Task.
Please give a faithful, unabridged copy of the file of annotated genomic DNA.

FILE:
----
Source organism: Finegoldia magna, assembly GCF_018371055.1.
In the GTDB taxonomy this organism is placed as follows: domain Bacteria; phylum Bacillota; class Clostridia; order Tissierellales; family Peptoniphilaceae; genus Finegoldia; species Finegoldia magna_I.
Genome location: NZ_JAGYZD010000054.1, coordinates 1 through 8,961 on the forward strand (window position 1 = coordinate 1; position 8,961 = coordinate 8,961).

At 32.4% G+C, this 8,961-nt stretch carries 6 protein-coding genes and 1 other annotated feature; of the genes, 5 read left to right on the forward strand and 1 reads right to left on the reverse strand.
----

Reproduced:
Source organism: Finegoldia magna, assembly GCF_018371055.1.
In the GTDB taxonomy this organism is placed as follows: domain Bacteria; phylum Bacillota; class Clostridia; order Tissierellales; family Peptoniphilaceae; genus Finegoldia; species Finegoldia magna_I.
Genome location: NZ_JAGYZD010000054.1, coordinates 1 through 8,961 on the forward strand (window position 1 = coordinate 1; position 8,961 = coordinate 8,961).

At 32.4% G+C, this 8,961-nt stretch carries 6 protein-coding genes and 1 other annotated feature; of the genes, 5 read left to right on the forward strand and 1 reads right to left on the reverse strand.